When creating a web page, you do your best to give as many clues about your data as you can through the use of microdata or an alternative syntax. If you are publishing a recipe, you’ll designate it such, allowing for its appearance in rich snippets; if you are writing about music, you’ll look up the vocabulary provided by Schema.org for the appropriate denominators and apply them as appropriate, and so on. By doing this you are supplying the search engines with additional context that they can use to better understand what your data is about, and what entities they are dealing with.
Once someone enters a query, apart from looking for other contextual clues, search engines consider the triplets and the metadata you have provided, and based on that input they are able to narrow down the scope of the entities they should be interested in and return a relevant result. This is not only a matter of convenience, but an approach that allows for a much more comprehensive, searchable, and effective data gathering, storing and retrieval.
Naturally, as far as we came so far with the development of semantic web, there are still a lot of challenges that await us.
For instance, while defining the entities as such does make them more universal than simple keywords ever were, trying to expand a particular vocabulary to other languages (spoken languages, not web syntax) is one of the issues that we are facing. This is to say, that while an entity in one language is the same thing in another language, helping the search engines recognize it as such is not really that simple. This issue is pronounced enough on the most basic, lexical level, when you consider the fact that one word of a language could be translated by several different words of another language, based on the context, style, format and a number of other influences, but when you bring in idioms and set phrases into the equation, things turn to chaos once again.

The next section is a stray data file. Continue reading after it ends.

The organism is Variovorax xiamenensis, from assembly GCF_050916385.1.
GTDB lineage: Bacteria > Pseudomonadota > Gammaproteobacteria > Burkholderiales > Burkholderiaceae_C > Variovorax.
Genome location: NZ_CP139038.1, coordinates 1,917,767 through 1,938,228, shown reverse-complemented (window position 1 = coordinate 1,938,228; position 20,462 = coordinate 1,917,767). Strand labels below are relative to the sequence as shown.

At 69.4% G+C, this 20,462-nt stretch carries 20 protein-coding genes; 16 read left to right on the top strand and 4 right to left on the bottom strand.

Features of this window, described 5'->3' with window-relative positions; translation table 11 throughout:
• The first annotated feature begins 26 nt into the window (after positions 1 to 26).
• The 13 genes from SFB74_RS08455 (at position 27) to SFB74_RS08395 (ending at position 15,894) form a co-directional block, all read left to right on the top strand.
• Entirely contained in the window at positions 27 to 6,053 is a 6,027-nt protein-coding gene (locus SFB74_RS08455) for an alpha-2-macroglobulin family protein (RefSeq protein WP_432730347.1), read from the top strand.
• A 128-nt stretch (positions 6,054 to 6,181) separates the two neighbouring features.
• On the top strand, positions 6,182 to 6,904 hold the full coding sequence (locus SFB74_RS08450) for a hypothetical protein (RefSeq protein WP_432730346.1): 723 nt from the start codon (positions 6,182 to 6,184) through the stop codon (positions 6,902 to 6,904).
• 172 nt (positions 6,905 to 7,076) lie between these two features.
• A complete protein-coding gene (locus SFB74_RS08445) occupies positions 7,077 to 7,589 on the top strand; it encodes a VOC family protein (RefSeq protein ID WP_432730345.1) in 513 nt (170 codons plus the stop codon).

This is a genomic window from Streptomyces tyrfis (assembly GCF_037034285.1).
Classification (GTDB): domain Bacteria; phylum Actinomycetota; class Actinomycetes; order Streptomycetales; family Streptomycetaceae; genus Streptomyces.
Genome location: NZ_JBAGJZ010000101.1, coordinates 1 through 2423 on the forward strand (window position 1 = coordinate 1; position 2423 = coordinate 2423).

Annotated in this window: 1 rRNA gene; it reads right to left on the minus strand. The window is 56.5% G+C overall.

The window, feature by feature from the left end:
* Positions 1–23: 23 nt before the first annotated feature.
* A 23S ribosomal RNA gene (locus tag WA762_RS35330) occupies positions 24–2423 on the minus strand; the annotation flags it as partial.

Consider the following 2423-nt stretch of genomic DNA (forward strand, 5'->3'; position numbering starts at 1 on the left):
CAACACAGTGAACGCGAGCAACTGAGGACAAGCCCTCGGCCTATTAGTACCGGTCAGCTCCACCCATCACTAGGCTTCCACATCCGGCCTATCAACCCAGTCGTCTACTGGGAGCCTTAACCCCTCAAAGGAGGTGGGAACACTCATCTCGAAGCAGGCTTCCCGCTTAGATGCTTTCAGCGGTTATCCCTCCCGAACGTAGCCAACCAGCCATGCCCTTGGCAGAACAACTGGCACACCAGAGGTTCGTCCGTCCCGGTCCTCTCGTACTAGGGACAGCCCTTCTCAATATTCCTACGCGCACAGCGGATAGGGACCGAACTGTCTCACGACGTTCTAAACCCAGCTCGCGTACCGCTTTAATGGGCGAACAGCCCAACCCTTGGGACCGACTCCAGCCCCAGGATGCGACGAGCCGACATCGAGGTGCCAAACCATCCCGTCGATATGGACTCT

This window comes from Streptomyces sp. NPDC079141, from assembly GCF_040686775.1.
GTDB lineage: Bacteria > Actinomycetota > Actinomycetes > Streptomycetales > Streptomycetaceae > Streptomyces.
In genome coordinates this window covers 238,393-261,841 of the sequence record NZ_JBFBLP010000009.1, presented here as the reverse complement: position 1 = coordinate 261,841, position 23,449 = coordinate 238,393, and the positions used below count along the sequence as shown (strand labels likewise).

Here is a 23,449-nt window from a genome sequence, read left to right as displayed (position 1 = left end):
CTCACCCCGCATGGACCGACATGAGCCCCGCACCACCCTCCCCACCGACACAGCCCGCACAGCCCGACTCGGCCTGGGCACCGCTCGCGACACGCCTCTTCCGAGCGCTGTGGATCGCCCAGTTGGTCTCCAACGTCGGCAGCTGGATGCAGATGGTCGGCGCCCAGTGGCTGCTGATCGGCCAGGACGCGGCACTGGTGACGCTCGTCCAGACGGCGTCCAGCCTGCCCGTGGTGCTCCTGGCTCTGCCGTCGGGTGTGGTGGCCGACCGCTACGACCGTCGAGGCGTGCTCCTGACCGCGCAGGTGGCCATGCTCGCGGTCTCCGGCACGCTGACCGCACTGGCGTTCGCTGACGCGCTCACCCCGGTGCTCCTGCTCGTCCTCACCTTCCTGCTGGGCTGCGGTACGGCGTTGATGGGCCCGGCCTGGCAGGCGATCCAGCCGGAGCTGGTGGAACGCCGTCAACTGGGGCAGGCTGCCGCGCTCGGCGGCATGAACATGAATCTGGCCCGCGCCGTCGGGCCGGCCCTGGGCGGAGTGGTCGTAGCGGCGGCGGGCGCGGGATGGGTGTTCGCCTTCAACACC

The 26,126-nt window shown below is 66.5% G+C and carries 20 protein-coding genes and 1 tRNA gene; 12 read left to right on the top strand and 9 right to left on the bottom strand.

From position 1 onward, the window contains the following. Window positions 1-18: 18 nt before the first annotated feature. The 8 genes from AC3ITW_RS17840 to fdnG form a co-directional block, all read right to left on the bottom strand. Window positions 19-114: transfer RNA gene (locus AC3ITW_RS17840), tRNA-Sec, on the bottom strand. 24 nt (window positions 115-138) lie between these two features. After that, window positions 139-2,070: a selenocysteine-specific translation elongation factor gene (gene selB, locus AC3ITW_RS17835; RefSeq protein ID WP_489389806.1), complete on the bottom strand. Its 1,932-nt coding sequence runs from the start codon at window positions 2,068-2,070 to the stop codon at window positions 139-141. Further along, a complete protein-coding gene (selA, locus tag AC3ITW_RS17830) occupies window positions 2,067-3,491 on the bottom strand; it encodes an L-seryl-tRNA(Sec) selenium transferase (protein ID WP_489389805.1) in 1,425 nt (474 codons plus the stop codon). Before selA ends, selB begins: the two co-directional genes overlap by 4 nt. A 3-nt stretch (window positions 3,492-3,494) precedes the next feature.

However, even if we are faced with some obstacles that seem insurmountable (explaining the intricacies of style to machines, for instance), we should be encouraged by the fact that we already came further than anyone would think possible just a couple of years ago, and that the research in semantic web is only gaining momentum with each passing day. As more data is collected, new ways of structuring it explored, and our habits and knowledge improved, this field of research seems to be promising an entirely different experience when it comes to the way we search and the results we are given.
Schema, Markup Formats